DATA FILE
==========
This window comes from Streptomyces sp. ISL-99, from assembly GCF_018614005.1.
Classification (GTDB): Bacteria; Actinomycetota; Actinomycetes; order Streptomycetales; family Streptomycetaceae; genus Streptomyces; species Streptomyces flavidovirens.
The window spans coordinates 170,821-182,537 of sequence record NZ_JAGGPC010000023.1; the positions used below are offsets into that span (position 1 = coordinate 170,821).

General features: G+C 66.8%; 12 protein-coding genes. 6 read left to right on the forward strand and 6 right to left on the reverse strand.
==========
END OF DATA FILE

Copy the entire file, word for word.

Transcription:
This window comes from Streptomyces sp. ISL-99, from assembly GCF_018614005.1.
Classification (GTDB): Bacteria; Actinomycetota; Actinomycetes; order Streptomycetales; family Streptomycetaceae; genus Streptomyces; species Streptomyces flavidovirens.
The window spans coordinates 170,821-182,537 of sequence record NZ_JAGGPC010000023.1; the positions used below are offsets into that span (position 1 = coordinate 170,821).

General features: G+C 66.8%; 12 protein-coding genes. 6 read left to right on the forward strand and 6 right to left on the reverse strand.